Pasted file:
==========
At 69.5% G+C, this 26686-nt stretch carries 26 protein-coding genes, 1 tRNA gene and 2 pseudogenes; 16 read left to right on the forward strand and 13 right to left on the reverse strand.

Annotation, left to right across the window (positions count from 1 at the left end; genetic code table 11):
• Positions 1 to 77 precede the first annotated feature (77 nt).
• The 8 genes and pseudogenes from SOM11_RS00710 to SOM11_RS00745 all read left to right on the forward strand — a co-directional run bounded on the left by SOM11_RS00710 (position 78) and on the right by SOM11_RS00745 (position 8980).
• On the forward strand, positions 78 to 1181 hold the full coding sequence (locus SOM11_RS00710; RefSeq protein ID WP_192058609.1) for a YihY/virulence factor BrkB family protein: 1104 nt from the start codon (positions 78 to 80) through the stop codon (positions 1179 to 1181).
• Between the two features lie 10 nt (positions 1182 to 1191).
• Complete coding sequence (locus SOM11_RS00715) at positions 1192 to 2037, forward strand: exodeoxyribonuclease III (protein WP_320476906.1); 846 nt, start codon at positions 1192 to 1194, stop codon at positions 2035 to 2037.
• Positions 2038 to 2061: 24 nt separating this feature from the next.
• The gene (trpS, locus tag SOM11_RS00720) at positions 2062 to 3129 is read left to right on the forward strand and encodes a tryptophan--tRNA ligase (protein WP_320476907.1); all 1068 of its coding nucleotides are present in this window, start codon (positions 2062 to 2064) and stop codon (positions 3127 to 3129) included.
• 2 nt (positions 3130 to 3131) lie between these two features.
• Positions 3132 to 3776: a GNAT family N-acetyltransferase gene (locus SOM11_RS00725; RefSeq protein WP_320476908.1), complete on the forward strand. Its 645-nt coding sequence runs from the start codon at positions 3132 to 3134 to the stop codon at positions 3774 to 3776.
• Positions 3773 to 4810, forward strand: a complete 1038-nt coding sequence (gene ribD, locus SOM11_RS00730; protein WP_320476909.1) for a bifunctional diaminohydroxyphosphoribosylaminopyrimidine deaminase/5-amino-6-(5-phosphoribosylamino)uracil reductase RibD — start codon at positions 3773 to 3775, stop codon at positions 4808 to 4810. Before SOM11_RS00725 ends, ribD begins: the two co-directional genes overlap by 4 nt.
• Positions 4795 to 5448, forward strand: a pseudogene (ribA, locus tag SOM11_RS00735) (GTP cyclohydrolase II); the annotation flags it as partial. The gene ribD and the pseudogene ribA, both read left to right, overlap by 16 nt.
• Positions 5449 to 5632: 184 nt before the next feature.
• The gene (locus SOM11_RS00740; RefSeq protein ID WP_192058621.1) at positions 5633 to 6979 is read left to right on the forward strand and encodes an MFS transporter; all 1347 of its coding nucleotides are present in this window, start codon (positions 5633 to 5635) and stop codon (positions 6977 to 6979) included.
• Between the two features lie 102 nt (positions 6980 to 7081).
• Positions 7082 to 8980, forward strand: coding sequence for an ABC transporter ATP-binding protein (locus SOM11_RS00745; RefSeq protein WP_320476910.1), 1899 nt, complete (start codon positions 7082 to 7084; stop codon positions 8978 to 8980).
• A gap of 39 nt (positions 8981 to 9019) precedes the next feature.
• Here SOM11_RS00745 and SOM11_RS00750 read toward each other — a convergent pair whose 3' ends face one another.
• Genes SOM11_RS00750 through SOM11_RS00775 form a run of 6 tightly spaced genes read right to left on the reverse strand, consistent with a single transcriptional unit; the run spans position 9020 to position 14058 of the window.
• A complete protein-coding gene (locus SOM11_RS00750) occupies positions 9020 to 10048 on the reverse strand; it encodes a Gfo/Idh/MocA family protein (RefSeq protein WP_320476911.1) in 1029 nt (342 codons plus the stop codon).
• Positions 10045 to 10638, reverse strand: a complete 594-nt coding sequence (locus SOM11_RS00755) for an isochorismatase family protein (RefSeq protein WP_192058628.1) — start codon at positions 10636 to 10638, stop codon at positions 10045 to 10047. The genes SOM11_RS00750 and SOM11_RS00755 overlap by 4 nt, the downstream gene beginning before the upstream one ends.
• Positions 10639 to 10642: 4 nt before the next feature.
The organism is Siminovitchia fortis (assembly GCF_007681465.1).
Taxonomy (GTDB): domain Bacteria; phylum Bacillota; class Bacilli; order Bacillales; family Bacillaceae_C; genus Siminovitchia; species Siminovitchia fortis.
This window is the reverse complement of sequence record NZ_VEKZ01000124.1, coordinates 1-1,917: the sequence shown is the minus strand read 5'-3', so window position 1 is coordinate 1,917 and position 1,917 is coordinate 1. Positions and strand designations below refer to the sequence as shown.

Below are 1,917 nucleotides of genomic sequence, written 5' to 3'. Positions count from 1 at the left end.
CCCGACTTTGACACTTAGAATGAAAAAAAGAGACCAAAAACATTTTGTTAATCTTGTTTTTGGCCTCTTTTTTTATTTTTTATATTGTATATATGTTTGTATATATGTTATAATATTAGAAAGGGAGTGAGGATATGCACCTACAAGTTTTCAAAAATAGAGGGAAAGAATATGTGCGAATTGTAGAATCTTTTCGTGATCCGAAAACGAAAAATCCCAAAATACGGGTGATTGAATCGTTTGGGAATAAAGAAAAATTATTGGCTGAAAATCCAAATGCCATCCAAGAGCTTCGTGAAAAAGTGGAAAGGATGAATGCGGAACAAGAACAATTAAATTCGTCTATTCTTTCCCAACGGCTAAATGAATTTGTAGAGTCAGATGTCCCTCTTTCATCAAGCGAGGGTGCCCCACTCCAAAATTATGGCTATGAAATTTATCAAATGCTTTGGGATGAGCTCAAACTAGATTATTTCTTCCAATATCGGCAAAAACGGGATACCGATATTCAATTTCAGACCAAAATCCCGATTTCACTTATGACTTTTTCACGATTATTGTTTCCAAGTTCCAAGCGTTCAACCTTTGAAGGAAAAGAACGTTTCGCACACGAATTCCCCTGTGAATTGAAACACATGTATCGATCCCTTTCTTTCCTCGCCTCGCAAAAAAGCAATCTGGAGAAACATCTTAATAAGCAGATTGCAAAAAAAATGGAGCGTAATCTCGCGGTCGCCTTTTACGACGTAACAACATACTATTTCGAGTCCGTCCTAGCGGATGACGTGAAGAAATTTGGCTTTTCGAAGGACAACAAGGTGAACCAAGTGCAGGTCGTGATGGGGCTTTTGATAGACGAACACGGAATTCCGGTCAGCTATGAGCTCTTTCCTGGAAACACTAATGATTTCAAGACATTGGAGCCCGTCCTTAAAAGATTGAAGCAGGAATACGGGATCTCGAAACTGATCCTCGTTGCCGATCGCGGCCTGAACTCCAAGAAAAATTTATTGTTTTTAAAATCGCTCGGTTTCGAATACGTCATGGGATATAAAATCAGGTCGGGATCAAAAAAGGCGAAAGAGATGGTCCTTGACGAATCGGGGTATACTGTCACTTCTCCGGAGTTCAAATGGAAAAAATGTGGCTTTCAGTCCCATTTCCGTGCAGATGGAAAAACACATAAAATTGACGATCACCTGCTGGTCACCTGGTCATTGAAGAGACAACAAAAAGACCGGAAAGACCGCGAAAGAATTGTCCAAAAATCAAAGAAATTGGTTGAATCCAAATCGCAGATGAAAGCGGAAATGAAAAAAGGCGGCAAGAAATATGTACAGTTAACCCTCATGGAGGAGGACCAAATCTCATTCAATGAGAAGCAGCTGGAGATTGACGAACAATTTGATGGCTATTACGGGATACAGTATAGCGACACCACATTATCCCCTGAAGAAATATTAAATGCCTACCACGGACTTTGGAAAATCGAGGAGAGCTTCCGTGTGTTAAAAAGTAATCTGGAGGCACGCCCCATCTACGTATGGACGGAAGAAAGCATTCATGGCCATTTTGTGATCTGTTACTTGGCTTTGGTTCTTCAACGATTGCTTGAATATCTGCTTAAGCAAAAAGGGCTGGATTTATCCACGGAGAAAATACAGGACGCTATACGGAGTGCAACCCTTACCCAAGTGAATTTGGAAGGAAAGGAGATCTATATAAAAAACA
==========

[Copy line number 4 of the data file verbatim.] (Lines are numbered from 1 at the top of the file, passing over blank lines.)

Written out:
• The 8 genes and pseudogenes from SOM11_RS00710 to SOM11_RS00745 all read left to right on the forward strand — a co-directional run bounded on the left by SOM11_RS00710 (position 78) and on the right by SOM11_RS00745 (position 8980).